Young Americans for Liberty had the largest test of their 501(c)(4) program, Operation Win at the Door. Operation Win at the Door is YAL’s plan to build a “bench” of liberty candidates for later federal or executive races by getting them elected now to state legislatures. For the general election, they endorsed 45 candidates, including 28 in New Hampshire. Overall, they went 18-26-1 (one race hasn’t been called). They went 2-1 in Maine, 0-1 in Massachusetts, 1-0 in Missouri, 0-1 in Nebraska, 11-16-1 in New Hampshire, 0-1 in New Mexico, 0-1 in New York, 1-1 in Rhode Island, 0-4 in Texas, and 2-0 in Vermont. Notably, they endorsed Laura Ebke, Brandon Phinney, and Caleb Dyer, all incumbent Libertarian Party legislators who all lost their first re-election bids. Most of the other endorsees were Republicans, but all had to pass YAL’s test for both principles and viability.
Young Americans for Liberty also endorsed one candidate in my home state of Iowa, sauerkraut salesman Jeff Shipley, who won his race in Iowa’s 82nd house district by 43 votes. I had the chance to talk with him about the race and YAL’s involvement, and his future in the state house. Shipley moved to the state of Iowa from a Chicago suburb when he enrolled at the University of Iowa. He got his political start through the Ron Paul revolution, and described his political career to this point as having been involved in a “lot of losing campaigns.” He moved to Fairfield, a place Oprah Winfrey called “America’s Most Unusual Town,” where he now lives. The city has people of all different stripes, including Ron Paul supporters, Bernie Sanders supporters, and practitioners of transcendental meditation.
In 2017, longtime Democrat state representative Curt Hanson died in office, forcing a special election in his district. While Democrats fielded local veterinarian and community leader Phil Miller, Republicans had a much tougher time choosing a candidate. Shipley threw his hat in the ring, but eventually, it was agricultural equipment salesman Travis Harris who took the nomination on the fourth ballot at a special convention. Reflecting on this, Shipley said it was for the best that he wasn’t nominated then, as he still had to mature before he was ready for a political career. He says he has since, mostly due to his part-hobby, part-side job of stand-up comedy. Around the time of the special election in 2017, Democrats had a full head of steam nationwide, thanks to the promising campaigns by Jon Ossoff, Conor Lamb, and Doug Jones. Miller rolled, winning by nearly 10 points in a special election with over 40% turnout. Republicans were disheartened and couldn’t find a candidate for the 2018 election before the June primary. However, a few friends of Shipley’s at YAL got a hold of him and encouraged him to run, and he eventually asked the state GOP chairman, Jeff Kaufmann, to hold a special nominating convention. Shipley was nominated at the convention just 10 weeks before the election and got to work with Operation Win at the Door.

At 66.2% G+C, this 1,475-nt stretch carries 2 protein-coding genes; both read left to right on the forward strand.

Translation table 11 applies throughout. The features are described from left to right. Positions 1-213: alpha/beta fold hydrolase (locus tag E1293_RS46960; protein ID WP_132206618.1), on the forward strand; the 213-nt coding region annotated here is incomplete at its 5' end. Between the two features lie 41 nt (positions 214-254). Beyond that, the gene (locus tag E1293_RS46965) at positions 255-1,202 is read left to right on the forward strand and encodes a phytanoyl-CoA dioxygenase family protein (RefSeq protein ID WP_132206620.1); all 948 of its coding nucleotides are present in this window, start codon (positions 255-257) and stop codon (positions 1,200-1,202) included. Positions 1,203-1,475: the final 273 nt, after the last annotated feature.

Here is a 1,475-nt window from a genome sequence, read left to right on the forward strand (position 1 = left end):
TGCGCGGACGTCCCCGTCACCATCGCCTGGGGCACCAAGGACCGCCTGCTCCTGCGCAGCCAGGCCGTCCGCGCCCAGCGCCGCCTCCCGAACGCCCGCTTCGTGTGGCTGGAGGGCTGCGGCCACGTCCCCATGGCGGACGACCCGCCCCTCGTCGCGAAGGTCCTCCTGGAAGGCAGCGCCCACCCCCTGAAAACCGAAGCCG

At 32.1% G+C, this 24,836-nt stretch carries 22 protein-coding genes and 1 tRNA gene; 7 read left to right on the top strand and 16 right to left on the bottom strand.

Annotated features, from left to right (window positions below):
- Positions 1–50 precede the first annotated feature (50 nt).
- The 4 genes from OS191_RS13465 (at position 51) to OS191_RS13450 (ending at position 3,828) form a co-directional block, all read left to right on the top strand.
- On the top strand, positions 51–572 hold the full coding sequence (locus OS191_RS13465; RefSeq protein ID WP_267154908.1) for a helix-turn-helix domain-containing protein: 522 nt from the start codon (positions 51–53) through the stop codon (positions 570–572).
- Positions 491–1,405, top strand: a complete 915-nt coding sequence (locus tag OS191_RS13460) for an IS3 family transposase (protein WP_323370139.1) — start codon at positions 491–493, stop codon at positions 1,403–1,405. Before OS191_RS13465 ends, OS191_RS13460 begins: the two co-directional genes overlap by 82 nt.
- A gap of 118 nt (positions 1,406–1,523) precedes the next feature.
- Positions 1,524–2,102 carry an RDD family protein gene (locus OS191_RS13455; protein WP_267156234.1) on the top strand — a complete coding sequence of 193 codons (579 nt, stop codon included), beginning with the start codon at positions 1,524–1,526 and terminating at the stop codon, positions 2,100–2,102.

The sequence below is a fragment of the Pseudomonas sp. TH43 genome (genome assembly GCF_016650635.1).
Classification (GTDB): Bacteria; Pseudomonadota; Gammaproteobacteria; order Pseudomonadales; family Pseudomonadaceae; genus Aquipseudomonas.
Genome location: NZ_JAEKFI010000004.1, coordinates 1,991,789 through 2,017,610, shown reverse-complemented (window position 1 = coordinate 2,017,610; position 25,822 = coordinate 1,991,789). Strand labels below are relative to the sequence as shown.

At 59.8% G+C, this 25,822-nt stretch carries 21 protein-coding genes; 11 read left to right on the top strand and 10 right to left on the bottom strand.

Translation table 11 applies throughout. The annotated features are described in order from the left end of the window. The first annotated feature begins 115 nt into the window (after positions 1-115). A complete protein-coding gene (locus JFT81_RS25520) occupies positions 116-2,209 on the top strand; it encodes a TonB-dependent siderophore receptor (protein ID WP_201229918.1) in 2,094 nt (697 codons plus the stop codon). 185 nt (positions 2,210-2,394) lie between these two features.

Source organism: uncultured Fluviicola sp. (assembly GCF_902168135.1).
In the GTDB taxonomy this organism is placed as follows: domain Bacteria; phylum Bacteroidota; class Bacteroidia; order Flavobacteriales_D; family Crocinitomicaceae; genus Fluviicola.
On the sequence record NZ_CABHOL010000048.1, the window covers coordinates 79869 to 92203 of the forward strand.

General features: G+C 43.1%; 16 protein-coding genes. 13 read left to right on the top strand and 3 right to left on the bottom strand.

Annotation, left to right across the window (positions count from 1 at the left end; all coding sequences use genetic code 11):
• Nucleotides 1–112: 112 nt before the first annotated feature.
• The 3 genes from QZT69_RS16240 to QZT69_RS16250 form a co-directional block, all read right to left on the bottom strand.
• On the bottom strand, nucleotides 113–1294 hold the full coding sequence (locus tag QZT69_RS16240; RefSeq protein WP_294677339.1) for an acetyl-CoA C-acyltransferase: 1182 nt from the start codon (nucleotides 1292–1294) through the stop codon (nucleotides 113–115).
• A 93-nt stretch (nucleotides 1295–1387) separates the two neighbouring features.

Shipley says that without YAL and OWD, there not only would have been no victory, but there would also have been no campaign. Starting up his own campaign, it was the guidance YAL provided that pointed him in the right directions as to where to expend his energy. Shipley said the strategy that worked this time, and possibly what failed the Republicans in 2017, was his focus on local concerns over national and state politics. While he promises to fight for gun rights, cannabis, and criminal justice reform, tax relief, and other libertarian issues, it was a dispute with a local power company that he most wants to focus on. Since the election, Shipley has mostly talked about connecting with his community, and keeping dialogue open, honest, and civil. If the other 17 representatives approach governance similar to Shipley, Young Americans for Liberty has sparked a bright future for liberty-minded representatives.
* Andrew Bartholomew is a politics and election news writer from Iowa City, Iowa. He has previously worked for Young Americans for Liberty and was most recently the political director for a Republican congressional bid.